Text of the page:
Even worse, Apple Maps doesn’t know of the existence of several institutions in my town like schools and government offices. Google does.

It’ll be interesting to see if, alongside a standalone Maps app, Google will also release an SDK for developers to integrate in their apps. Because Maps is a system framework on iOS, every app that uses Map Kit will automatically switch from Google Maps to Apple Maps in iOS 6. This is a fundamental change for AR apps like Where To, or, in general, other apps with a strong location component.

Where To and Facebook using Apple Maps, no app update needed.

What’s really bad, in my opinion, is the removal of Street View from iOS. I used Street View all the time to explore cities I wanted to visit and to get the general idea of what walking and driving around there would be like. Now, Apple has its own take on 3D-browsing, which is called Flyover and it’s an aerial 3D representation of major city areas in satellite view. Meaning, you won’t get to “virtually walk” through actual photos of a city, you’ll see a 3D rendering of some cities that Apple is supporting today (with a “flying around” animation Scott Forstall really seemed proud of). And it’s even a poor representation, with slow loading times, laggy animations, and a weird “apocalypse effect” if you try to zoom in too closely.

Don’t look at Apple’s promotional images – try it for yourself.

Ghost cars?

Google’s version of Piazza del Popolo in Rome Vs. Piazza del Popolo after a nuclear disaster according to Apple.

 

If you try to use Flyover like Street View – as a way to see how walking around a city would be like – prepare to do a lot of pinching, zooming, and panning around that, most of the time, iOS 6 won’t recognize correctly. As a side note, you could use iOS 5′s Street View with one hand.

And if Flyover isn’t available in your city, like in Viterbo (for context, here’s the current coverage of Street View around the world), you’ll get an ugly, flat, “3D” satellite view. If 3D buildings aren’t supported, the 3D button shouldn’t be available at all.

Even if Flyover had better imagery, animations, and was faster and more responsive, I don’t think it would be as useful as Street View. It’s a cool toy. But to get the job done – to explore cities as humans would – I have to use Street View on my computer. Humans drive and walk, they don’t fly. Flyover sounds good on marketing material – “stunning 3D images with animations!” – but in actual usage, it’s terrible.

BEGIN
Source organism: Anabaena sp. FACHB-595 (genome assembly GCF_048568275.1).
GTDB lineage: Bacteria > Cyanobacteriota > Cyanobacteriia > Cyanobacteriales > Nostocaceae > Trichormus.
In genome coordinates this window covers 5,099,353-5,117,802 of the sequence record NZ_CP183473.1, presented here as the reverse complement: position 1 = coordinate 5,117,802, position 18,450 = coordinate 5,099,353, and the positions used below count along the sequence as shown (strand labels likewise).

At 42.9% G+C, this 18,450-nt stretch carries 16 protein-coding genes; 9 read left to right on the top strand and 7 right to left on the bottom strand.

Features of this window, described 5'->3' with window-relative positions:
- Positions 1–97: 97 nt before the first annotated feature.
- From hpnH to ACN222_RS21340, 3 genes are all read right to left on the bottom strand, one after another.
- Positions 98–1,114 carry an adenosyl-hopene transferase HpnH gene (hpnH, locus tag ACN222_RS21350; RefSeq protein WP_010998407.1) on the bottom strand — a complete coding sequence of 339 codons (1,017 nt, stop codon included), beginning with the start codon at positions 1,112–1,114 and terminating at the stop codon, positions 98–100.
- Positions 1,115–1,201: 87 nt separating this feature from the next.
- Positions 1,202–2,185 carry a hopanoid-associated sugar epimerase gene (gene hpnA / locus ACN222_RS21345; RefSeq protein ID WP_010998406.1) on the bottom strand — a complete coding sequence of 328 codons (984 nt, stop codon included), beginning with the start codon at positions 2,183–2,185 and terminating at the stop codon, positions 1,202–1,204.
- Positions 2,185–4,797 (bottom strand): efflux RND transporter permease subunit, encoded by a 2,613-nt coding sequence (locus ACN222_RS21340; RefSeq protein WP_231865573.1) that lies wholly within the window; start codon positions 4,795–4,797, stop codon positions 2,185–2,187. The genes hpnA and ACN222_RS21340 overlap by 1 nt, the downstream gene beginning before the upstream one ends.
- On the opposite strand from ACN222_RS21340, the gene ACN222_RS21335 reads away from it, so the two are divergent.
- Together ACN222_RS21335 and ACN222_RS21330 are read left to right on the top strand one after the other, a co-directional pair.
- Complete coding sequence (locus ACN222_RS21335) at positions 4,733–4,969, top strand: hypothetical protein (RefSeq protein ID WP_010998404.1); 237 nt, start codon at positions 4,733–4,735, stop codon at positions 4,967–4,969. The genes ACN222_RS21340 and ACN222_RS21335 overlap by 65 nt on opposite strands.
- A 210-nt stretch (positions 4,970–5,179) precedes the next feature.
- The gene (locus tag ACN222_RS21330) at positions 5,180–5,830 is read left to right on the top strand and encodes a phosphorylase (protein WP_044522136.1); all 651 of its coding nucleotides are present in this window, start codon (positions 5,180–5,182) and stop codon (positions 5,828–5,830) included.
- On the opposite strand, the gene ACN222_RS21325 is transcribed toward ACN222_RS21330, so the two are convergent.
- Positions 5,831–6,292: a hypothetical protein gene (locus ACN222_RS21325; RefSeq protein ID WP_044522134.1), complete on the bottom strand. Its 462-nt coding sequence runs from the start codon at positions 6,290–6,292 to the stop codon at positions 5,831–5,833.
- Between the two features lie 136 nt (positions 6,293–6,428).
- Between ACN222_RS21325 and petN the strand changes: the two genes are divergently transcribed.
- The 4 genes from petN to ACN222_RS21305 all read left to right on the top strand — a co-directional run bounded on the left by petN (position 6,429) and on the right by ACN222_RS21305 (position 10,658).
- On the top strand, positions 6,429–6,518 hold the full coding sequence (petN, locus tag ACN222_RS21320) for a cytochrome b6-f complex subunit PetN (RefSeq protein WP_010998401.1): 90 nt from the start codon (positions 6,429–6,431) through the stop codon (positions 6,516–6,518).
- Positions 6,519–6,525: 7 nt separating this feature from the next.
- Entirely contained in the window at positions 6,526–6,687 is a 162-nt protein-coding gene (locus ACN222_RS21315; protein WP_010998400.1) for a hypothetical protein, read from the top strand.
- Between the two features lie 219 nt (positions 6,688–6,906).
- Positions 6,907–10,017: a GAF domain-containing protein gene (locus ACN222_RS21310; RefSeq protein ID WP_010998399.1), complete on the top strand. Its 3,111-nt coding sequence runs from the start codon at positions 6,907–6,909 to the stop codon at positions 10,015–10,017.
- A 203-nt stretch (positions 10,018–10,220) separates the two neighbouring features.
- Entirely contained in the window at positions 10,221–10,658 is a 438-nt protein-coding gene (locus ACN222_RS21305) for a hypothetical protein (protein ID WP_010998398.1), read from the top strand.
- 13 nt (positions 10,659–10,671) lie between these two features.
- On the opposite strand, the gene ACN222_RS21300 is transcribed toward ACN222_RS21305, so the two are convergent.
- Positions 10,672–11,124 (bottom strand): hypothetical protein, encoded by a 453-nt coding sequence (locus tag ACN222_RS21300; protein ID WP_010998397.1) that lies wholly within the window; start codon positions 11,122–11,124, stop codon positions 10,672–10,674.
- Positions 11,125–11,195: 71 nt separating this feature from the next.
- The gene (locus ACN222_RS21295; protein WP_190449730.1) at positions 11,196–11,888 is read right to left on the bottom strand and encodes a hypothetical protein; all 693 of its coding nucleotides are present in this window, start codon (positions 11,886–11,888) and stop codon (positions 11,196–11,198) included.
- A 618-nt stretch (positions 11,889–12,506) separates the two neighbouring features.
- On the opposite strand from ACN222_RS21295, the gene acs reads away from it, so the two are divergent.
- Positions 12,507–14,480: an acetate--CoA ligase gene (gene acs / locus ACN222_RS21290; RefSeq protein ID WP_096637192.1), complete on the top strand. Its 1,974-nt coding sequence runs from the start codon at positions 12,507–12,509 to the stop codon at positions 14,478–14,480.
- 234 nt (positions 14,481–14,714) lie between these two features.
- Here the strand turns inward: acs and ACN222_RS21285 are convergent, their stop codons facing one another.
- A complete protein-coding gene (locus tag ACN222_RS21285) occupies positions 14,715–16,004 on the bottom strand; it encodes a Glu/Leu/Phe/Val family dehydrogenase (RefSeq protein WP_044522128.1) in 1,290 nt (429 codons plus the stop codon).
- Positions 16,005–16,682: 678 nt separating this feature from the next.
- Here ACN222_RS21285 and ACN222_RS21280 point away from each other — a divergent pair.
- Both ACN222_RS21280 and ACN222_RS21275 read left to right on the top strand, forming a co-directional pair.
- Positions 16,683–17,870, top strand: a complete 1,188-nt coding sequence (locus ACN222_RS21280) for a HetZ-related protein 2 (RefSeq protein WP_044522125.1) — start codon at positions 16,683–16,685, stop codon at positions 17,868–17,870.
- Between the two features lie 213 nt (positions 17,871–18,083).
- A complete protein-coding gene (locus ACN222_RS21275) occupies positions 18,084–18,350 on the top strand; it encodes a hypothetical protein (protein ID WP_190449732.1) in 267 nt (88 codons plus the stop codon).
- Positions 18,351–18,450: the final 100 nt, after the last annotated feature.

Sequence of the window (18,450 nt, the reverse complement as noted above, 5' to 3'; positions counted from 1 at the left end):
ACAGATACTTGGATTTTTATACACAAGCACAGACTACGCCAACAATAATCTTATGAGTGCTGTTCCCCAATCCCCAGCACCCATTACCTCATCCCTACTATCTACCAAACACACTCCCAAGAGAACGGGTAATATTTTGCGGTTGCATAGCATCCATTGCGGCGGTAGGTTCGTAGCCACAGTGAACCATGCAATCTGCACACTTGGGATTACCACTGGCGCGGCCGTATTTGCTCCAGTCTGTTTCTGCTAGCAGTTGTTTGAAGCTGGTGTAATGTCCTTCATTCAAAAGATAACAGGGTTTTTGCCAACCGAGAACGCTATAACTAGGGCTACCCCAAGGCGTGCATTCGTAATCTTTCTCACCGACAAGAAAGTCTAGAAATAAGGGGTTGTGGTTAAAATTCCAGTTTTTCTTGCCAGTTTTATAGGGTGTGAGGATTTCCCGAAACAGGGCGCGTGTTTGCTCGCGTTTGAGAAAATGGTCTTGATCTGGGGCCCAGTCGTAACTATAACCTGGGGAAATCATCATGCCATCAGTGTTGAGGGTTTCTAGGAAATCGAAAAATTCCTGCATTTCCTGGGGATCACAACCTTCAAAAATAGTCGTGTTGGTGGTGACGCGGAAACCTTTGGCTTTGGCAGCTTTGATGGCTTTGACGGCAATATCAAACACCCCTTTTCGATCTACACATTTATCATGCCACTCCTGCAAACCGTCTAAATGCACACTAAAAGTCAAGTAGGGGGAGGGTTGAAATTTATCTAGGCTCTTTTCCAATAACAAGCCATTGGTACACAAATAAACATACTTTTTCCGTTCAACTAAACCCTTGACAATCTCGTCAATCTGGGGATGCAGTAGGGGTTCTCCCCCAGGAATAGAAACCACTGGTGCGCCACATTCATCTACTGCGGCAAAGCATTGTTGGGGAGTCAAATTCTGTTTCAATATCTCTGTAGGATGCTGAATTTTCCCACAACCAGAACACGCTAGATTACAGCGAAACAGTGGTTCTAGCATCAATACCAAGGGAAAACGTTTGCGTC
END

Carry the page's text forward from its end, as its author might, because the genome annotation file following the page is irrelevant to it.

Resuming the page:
Michael Degusta wrote an excellent overview of the Google features Maps is losing in iOS 6:

On the plus side, at least people are getting turn-by-turn directions and Apple’s Flyover feature in exchange, right? Not so fast: 20 countries (population: 3.2 billion) are losing transit, traffic, or street view and getting neither turn-by-turn nor Flyover. The biggest losers are Brazil, India, Taiwan, and Thailand (population: 1.5 billion) which overnight will go from being countries with every maps feature (transit, traffic, and street view) to countries with none of those features, nor any of the new features either.

It gets worse. Even in countries where turn-by-turn and/or Flyover are available, the iPhone 3GS, iPhone 4, and the 4th generation iPod touch won’t support them. These devices are owned by tens of millions of users who may update over-the-air when prompted, only to find they’ve lost features and haven’t even gained any of the marquee Maps features in return.

And this is where I come back to my initial point. People want their devices to work. Normal people use these things to plan trips, go to work, wake up in the morning, catch the bus to go to school. These devices have changed and improved many aspects of people’s lives. We’re not playing games here anymore. The tech press is so entrenched in itself, we have forgotten normal people use their iPhones and iPads not for “reviews” and “exclusives” – they use them to do stuff. To get the kids to school on time. To learn a city’s landmarks and must-see locations before going there.